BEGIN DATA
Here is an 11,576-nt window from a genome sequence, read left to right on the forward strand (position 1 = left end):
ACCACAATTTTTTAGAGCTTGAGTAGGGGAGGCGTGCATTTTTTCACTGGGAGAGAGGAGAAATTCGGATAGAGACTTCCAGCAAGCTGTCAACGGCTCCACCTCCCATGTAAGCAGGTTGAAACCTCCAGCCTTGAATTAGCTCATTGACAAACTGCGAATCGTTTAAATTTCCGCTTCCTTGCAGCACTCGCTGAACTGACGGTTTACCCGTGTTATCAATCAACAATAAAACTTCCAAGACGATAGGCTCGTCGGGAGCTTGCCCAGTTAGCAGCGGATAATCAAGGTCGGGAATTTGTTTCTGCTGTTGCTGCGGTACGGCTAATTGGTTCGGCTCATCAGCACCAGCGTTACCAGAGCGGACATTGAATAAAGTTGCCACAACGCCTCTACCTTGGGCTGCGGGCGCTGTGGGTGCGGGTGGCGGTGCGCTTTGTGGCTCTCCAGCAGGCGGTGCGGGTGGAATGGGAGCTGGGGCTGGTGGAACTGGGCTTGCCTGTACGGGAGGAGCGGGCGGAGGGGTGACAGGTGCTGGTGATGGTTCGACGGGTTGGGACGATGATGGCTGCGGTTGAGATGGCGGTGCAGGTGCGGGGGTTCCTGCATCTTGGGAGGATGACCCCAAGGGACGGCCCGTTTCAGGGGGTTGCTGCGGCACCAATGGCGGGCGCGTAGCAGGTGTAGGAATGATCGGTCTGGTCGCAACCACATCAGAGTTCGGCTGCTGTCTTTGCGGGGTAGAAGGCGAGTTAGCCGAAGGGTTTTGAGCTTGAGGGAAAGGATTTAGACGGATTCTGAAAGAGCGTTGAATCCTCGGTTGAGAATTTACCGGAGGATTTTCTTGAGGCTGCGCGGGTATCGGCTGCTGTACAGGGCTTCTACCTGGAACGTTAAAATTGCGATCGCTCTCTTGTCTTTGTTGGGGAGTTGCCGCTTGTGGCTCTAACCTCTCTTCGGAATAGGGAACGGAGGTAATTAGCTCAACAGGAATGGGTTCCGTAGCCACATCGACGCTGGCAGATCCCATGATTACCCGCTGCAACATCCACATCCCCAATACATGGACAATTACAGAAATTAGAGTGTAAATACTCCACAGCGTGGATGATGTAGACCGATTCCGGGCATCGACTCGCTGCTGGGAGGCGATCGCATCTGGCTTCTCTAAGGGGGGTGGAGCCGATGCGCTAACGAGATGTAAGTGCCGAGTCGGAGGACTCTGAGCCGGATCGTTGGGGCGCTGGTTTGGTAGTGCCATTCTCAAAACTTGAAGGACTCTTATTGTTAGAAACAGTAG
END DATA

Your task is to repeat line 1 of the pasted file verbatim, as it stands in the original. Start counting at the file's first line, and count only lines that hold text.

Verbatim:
Here is an 11,576-nt window from a genome sequence, read left to right on the forward strand (position 1 = left end):